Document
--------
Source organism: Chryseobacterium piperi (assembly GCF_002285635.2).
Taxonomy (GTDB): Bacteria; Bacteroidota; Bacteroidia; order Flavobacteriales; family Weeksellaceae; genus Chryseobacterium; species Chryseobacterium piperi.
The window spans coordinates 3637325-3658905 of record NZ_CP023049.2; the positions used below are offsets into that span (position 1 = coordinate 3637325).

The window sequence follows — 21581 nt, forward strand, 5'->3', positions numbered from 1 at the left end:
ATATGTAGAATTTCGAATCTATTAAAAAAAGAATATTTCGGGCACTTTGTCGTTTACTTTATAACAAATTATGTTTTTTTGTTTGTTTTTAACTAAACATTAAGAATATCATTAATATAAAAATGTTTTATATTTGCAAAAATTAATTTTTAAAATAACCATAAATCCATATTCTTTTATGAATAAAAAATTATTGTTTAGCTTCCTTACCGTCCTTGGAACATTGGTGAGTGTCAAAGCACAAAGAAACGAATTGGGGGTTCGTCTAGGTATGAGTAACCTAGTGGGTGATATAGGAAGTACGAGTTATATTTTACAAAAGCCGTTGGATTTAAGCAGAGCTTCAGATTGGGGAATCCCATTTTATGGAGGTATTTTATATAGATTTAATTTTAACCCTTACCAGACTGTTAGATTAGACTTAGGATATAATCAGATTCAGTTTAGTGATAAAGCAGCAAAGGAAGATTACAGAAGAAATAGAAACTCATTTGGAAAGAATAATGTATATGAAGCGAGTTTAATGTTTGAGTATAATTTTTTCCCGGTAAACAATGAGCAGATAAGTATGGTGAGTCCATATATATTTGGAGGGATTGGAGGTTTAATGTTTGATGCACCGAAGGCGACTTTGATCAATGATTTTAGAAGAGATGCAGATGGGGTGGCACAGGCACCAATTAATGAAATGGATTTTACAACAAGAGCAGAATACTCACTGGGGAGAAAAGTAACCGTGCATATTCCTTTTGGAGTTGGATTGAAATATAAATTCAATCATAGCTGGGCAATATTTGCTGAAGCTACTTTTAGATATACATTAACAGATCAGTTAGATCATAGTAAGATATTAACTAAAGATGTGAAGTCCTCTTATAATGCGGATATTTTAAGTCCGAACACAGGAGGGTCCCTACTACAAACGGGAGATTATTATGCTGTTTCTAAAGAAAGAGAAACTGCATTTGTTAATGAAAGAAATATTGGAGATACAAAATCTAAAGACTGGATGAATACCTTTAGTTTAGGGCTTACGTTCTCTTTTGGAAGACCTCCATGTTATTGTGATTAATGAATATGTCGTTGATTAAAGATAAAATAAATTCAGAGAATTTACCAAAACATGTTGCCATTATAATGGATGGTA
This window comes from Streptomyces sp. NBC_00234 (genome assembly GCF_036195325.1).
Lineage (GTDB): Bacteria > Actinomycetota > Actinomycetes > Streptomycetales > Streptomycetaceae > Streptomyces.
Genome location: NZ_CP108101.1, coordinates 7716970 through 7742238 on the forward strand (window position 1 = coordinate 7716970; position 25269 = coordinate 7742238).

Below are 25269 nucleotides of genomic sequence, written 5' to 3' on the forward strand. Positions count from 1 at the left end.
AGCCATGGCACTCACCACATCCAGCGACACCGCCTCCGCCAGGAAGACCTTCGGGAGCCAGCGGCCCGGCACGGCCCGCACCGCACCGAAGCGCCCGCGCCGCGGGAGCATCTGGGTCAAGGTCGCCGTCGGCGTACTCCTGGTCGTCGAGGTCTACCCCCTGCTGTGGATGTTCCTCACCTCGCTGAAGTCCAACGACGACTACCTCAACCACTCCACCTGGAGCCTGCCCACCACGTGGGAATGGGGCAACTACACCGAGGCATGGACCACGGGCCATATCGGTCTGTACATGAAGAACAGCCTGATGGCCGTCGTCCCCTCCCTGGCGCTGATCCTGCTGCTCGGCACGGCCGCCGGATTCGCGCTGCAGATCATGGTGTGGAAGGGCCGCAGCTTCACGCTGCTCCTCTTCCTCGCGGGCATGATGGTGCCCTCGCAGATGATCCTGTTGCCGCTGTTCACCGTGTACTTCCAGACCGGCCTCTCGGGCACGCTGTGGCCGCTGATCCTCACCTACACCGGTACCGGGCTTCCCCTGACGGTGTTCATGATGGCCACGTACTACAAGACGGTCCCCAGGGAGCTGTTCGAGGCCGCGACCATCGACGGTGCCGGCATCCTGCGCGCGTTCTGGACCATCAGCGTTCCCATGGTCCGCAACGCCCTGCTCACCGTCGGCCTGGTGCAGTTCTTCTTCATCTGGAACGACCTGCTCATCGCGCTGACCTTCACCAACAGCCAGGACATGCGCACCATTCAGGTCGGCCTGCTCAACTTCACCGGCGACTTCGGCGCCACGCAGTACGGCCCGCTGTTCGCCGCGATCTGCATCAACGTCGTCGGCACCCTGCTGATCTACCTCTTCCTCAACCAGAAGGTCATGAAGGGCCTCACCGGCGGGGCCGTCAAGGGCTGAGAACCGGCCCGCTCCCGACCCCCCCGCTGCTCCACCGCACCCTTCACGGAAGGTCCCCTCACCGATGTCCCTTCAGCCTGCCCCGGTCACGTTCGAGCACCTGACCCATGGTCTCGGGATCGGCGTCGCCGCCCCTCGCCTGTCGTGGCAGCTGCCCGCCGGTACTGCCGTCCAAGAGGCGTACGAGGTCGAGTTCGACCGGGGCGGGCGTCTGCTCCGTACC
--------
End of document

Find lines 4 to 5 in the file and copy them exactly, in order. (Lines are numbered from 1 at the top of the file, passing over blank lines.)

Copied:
The window sequence follows — 21581 nt, forward strand, 5'->3', positions numbered from 1 at the left end:
ATATGTAGAATTTCGAATCTATTAAAAAAAGAATATTTCGGGCACTTTGTCGTTTACTTTATAACAAATTATGTTTTTTTGTTTGTTTTTAACTAAACATTAAGAATATCATTAATATAAAAATGTTTTATATTTGCAAAAATTAATTTTTAAAATAACCATAAATCCATATTCTTTTATGAATAAAAAATTATTGTTTAGCTTCCTTACCGTCCTTGGAACATTGGTGAGTGTCAAAGCACAAAGAAACGAATTGGGGGTTCGTCTAGGTATGAGTAACCTAGTGGGTGATATAGGAAGTACGAGTTATATTTTACAAAAGCCGTTGGATTTAAGCAGAGCTTCAGATTGGGGAATCCCATTTTATGGAGGTATTTTATATAGATTTAATTTTAACCCTTACCAGACTGTTAGATTAGACTTAGGATATAATCAGATTCAGTTTAGTGATAAAGCAGCAAAGGAAGATTACAGAAGAAATAGAAACTCATTTGGAAAGAATAATGTATATGAAGCGAGTTTAATGTTTGAGTATAATTTTTTCCCGGTAAACAATGAGCAGATAAGTATGGTGAGTCCATATATATTTGGAGGGATTGGAGGTTTAATGTTTGATGCACCGAAGGCGACTTTGATCAATGATTTTAGAAGAGATGCAGATGGGGTGGCACAGGCACCAATTAATGAAATGGATTTTACAACAAGAGCAGAATACTCACTGGGGAGAAAAGTAACCGTGCATATTCCTTTTGGAGTTGGATTGAAATATAAATTCAATCATAGCTGGGCAATATTTGCTGAAGCTACTTTTAGATATACATTAACAGATCAGTTAGATCATAGTAAGATATTAACTAAAGATGTGAAGTCCTCTTATAATGCGGATATTTTAAGTCCGAACACAGGAGGGTCCCTACTACAAACGGGAGATTATTATGCTGTTTCTAAAGAAAGAGAAACTGCATTTGTTAATGAAAGAAATATTGGAGATACAAAATCTAAAGACTGGATGAATACCTTTAGTTTAGGGCTTACGTTCTCTTTTGGAAGACCTCCATGTTATTGTGATTAATGAATATGTCGTTGATTAAAGATAAAATAAATTCAGAGAATTTACCAAAACATGTTGCCATTATAATGGATGGTA